Fall 2021 - GEOG 255 D100
Geographical Information Science I (3)
Class Number: 4298
Delivery Method: Remote
Course Times + Location:
Mo 10:30 AM – 12:20 PM
REMOTE LEARNING, Burnaby
Exam Times + Location:
Dec 19, 2021
3:30 PM – 6:30 PM
REMOTE LEARNING, Burnaby
1 778 782-4515
Prerequisites:GEOG 100 or 111 or permission of instructor.
A basic overview of Geographical Information Systems and Science; GIS software, hardware, data structures and models; spatial data, operations and algorithms; practical applications and limitations. Students with credit for GEOG 354 may not take this course for further credit. Quantitative.
Geographic Information Systems (GIS) and Geographic Information Science (GIScience) cover a wide range of topics surrounding the measurement, characterization, data representation, visualization and analysis of spatial phenomena.
GIS software and hardware are pivotal tools used by scientists, natural resource managers, urban planners, government agencies, environmental monitoring groups, crime analysts, forestry and agriculture, and many fields where spatial data are key. Given the proliferation of spatial data and technology throughout business, research and society, it is not surprising that demand for people skilled with GIS has increased. More jobs are created in GIS than any other field of Geography, and the market continues to grow.
The power of GIS hardware and software is maximized by people who understand geographical information science. This includes: how to conceptualize spatial phenomena; how to observe and record phenomena with multiple data capture methods; understanding how to integrate different forms of spatial data; the analyses you can perform; the analytical visualizations you can produce; the spatial narratives you can communicate; and the value you can deliver to research, business and society. In short, the there is an increasing need for GIS users who are more than just capable at using software and hardware – but who have high quality GIScience ‘brainware’.This course is designed for, and welcomes students with a wide variety of interests, and provides a solid foundation for excellence in GIScience and GIS. We will cover key concepts and considerations that underpin the use of GIS and spatial data use, spatial analysis and map production, with a set of practical GIS training labs, applied to different topics. GEOG 255 has been updated for Fall 2021. The theme for Fall 2021 is open access GIS for everyone.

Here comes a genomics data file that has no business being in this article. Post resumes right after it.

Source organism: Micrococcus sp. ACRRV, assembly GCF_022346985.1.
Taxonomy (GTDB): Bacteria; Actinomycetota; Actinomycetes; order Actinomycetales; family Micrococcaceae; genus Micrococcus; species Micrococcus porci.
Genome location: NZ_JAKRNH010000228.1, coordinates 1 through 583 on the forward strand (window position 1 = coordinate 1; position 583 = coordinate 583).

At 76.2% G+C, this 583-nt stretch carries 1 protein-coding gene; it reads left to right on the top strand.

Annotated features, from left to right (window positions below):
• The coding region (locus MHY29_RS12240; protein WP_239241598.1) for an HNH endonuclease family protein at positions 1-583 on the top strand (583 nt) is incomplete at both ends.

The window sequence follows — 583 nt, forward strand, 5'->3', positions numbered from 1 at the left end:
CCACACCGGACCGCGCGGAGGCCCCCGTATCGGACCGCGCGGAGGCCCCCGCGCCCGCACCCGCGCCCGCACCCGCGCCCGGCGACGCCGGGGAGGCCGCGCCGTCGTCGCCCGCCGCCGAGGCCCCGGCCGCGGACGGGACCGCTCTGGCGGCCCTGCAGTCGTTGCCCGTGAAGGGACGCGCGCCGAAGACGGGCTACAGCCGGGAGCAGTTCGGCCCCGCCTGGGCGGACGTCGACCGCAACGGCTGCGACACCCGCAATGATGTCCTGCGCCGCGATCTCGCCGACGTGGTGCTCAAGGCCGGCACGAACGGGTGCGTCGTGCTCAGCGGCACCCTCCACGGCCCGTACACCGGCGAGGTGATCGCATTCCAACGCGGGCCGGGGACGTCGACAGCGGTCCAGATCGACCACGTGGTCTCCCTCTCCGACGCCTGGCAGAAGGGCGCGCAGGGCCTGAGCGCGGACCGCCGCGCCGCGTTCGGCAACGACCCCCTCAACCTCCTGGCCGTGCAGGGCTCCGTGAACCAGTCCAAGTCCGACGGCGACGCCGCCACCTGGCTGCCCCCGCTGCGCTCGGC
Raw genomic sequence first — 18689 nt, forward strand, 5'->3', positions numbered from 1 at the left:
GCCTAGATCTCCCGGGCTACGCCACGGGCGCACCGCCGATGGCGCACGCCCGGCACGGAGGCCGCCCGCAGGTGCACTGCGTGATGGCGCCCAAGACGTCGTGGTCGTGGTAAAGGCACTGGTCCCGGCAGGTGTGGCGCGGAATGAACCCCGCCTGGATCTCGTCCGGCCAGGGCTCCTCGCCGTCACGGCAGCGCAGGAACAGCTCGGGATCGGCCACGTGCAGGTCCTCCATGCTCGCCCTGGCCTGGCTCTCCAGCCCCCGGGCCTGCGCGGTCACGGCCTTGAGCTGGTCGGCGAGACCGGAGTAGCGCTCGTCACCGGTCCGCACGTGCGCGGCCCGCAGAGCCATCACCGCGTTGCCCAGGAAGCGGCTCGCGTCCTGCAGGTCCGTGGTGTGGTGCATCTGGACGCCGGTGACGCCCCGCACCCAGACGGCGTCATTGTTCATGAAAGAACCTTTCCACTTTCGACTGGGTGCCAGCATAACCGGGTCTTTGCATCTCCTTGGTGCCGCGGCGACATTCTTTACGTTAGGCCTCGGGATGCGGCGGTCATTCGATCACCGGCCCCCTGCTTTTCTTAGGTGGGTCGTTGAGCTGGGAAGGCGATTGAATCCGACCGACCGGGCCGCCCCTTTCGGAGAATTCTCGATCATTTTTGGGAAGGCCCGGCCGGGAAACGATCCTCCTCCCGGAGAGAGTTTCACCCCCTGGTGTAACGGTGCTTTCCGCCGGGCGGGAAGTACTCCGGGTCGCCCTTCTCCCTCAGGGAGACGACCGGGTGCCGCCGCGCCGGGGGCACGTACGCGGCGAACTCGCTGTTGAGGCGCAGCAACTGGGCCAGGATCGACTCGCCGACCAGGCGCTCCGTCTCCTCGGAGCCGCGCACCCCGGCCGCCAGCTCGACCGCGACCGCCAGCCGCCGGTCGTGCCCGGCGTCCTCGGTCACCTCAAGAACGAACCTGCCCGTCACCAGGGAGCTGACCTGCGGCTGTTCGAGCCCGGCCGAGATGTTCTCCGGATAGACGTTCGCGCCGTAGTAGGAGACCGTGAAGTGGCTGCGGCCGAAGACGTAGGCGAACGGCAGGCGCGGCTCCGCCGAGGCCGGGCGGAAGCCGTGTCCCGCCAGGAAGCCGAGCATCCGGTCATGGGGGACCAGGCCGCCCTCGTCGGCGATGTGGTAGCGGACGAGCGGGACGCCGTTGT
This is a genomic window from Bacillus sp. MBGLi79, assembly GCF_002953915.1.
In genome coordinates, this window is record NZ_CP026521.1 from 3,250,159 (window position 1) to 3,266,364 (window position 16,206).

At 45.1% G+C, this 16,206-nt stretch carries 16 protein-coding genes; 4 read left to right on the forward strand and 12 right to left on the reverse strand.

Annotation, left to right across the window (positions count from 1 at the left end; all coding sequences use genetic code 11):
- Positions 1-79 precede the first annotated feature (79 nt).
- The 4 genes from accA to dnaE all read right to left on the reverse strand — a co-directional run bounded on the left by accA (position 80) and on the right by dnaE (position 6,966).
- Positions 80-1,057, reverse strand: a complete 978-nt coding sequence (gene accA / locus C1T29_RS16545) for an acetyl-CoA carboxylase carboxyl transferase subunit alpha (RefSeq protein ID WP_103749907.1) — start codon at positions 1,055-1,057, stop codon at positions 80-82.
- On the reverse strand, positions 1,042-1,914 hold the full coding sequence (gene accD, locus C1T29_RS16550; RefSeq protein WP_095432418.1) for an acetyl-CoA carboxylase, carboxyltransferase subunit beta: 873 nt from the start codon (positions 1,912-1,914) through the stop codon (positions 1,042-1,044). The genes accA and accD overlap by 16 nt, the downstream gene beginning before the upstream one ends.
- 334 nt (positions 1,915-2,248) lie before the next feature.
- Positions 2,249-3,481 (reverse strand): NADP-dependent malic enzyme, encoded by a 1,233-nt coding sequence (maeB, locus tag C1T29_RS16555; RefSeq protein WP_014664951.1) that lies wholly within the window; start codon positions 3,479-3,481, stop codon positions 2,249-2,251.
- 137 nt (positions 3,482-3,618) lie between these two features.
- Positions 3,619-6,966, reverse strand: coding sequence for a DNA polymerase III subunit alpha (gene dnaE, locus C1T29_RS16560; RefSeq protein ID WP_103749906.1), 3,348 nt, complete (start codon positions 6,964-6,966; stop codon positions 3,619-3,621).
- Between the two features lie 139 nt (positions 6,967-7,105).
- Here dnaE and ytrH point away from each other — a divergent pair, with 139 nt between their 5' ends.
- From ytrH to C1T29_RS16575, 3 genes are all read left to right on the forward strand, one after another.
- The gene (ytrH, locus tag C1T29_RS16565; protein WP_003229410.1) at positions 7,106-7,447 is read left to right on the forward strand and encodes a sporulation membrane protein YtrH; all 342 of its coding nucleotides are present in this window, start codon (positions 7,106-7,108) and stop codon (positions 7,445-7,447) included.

Weekly remote video Episodes
Weekly Unpack the Episode live video discussion/Q&A
Weekly Lab video exercise introduction and instructions
Weekly Remote Lab Q&A with TA
Remote online midterm and final exams
Course logistics for meaningful remote student experiences
IMPORTANT INFORMATION TO HELP YOU UNDERSTAND HOW GEOG 255 WILL WORK REMOTELY: